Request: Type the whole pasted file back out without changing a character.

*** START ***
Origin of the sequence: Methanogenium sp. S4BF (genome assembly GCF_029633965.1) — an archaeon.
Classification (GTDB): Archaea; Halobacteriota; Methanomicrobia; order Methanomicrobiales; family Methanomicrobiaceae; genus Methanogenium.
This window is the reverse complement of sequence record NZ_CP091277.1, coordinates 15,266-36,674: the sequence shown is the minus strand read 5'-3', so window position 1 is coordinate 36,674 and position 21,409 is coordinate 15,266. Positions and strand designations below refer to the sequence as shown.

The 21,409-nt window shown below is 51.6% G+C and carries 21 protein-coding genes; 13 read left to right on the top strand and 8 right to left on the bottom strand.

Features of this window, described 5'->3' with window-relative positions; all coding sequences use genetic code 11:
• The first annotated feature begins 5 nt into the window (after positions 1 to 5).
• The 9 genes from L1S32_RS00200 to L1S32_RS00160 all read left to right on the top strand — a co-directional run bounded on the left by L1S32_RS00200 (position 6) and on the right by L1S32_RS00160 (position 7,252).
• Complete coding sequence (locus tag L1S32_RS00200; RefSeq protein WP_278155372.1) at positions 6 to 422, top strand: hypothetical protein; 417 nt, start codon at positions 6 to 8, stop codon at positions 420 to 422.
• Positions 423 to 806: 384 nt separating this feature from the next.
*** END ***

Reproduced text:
Origin of the sequence: Methanogenium sp. S4BF (genome assembly GCF_029633965.1) — an archaeon.
Classification (GTDB): Archaea; Halobacteriota; Methanomicrobia; order Methanomicrobiales; family Methanomicrobiaceae; genus Methanogenium.
This window is the reverse complement of sequence record NZ_CP091277.1, coordinates 15,266-36,674: the sequence shown is the minus strand read 5'-3', so window position 1 is coordinate 36,674 and position 21,409 is coordinate 15,266. Positions and strand designations below refer to the sequence as shown.

The 21,409-nt window shown below is 51.6% G+C and carries 21 protein-coding genes; 13 read left to right on the top strand and 8 right to left on the bottom strand.

Features of this window, described 5'->3' with window-relative positions; all coding sequences use genetic code 11:
• The first annotated feature begins 5 nt into the window (after positions 1 to 5).
• The 9 genes from L1S32_RS00200 to L1S32_RS00160 all read left to right on the top strand — a co-directional run bounded on the left by L1S32_RS00200 (position 6) and on the right by L1S32_RS00160 (position 7,252).
• Complete coding sequence (locus tag L1S32_RS00200; RefSeq protein WP_278155372.1) at positions 6 to 422, top strand: hypothetical protein; 417 nt, start codon at positions 6 to 8, stop codon at positions 420 to 422.
• Positions 423 to 806: 384 nt separating this feature from the next.